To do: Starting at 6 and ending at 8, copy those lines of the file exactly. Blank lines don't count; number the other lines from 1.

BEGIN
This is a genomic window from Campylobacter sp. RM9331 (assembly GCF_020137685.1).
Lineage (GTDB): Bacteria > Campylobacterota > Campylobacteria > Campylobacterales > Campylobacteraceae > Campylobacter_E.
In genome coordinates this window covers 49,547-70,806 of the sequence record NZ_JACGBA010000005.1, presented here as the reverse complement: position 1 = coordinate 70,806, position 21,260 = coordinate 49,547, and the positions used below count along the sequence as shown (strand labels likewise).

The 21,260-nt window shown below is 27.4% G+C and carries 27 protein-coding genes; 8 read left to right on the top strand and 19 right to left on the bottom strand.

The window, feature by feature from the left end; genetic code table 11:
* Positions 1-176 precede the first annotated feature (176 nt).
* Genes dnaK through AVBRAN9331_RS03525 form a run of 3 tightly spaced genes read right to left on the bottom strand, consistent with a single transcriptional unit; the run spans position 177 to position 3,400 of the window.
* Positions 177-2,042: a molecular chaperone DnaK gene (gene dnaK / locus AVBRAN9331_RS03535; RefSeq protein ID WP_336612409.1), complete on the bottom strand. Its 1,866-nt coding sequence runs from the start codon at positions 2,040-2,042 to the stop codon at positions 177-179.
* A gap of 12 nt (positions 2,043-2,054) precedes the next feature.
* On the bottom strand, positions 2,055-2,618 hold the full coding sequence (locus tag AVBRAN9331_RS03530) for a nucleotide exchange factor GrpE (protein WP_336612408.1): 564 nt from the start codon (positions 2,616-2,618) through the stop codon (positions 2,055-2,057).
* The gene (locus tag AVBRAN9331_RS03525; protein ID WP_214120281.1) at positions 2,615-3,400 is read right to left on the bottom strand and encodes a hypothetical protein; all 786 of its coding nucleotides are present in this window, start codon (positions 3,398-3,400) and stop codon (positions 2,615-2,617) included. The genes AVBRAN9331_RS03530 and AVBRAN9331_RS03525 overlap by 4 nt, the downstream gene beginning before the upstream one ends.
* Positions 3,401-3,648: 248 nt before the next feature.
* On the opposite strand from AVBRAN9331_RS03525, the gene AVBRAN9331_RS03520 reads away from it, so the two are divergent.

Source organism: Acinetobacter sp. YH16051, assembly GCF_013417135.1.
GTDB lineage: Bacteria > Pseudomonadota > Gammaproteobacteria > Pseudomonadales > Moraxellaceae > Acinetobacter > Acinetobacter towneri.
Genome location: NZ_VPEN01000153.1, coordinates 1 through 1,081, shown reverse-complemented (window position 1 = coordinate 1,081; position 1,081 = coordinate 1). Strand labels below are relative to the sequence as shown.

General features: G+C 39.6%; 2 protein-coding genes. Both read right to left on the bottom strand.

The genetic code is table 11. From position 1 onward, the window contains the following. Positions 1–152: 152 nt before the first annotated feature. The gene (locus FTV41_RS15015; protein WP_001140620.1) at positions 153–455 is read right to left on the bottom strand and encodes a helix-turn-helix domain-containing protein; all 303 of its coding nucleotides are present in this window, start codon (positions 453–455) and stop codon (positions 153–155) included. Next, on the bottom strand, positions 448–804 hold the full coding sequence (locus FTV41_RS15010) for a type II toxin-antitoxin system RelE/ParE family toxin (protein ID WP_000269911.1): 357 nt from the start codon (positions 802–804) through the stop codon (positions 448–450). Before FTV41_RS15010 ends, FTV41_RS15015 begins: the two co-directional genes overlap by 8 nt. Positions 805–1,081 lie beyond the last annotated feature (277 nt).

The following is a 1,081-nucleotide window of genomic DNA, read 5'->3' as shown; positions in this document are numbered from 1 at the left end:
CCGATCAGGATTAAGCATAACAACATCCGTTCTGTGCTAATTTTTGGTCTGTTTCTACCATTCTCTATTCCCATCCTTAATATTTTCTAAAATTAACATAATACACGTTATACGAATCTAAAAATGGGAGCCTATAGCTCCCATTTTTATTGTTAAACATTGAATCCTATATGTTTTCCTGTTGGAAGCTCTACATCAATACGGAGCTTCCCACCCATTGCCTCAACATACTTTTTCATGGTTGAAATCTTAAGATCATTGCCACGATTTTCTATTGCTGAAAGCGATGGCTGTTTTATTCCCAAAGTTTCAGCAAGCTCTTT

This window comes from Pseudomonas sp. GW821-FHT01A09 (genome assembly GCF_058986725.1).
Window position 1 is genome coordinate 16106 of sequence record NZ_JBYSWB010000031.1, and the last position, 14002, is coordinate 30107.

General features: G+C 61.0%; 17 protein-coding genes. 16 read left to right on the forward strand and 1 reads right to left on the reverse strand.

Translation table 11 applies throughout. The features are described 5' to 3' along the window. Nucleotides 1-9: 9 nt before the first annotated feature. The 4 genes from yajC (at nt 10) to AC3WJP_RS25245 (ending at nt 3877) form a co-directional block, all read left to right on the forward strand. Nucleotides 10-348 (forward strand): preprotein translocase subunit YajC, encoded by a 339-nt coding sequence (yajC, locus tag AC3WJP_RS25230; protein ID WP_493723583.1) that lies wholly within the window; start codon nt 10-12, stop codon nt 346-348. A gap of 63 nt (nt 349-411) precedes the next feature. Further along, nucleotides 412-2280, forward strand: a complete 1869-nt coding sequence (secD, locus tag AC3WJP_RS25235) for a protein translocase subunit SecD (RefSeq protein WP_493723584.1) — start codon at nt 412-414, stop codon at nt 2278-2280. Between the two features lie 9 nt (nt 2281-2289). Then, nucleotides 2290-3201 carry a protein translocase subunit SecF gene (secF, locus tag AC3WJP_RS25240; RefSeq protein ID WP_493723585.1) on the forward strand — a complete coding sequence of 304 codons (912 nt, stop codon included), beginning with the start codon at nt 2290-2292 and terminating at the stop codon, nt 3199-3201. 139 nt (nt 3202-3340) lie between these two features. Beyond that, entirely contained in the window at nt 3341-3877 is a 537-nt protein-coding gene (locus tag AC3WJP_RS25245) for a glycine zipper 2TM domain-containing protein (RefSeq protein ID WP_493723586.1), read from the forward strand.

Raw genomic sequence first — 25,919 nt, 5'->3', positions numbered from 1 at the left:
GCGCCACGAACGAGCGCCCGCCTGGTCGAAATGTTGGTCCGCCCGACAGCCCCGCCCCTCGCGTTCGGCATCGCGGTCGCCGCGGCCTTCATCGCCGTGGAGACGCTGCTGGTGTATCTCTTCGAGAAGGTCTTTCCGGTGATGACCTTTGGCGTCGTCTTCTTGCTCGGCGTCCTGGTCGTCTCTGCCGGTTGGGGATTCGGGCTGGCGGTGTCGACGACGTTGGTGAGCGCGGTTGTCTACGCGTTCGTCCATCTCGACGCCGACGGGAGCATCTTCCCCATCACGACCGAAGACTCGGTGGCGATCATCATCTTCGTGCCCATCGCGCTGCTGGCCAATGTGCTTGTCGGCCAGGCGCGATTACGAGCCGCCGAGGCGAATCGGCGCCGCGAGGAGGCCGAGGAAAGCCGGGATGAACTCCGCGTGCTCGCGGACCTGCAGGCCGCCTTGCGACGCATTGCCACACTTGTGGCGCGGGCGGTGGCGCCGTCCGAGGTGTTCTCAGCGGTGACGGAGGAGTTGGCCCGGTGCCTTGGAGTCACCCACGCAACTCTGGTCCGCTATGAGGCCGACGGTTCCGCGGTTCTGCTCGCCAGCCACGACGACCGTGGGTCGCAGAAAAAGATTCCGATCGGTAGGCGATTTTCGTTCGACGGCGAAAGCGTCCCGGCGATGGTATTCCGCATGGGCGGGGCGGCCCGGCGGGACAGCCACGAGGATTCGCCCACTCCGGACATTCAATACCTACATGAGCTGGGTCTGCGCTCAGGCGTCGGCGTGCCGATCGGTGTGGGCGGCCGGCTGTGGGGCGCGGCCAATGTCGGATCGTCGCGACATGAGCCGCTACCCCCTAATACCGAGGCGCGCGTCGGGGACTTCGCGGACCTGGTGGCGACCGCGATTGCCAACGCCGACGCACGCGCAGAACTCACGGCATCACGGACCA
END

* Positions 1-176 precede the first annotated feature (176 nt).
* Genes dnaK through AVBRAN9331_RS03525 form a run of 3 tightly spaced genes read right to left on the bottom strand, consistent with a single transcriptional unit; the run spans position 177 to position 3,400 of the window.
* Positions 177-2,042: a molecular chaperone DnaK gene (gene dnaK / locus AVBRAN9331_RS03535; RefSeq protein ID WP_336612409.1), complete on the bottom strand. Its 1,866-nt coding sequence runs from the start codon at positions 2,040-2,042 to the stop codon at positions 177-179.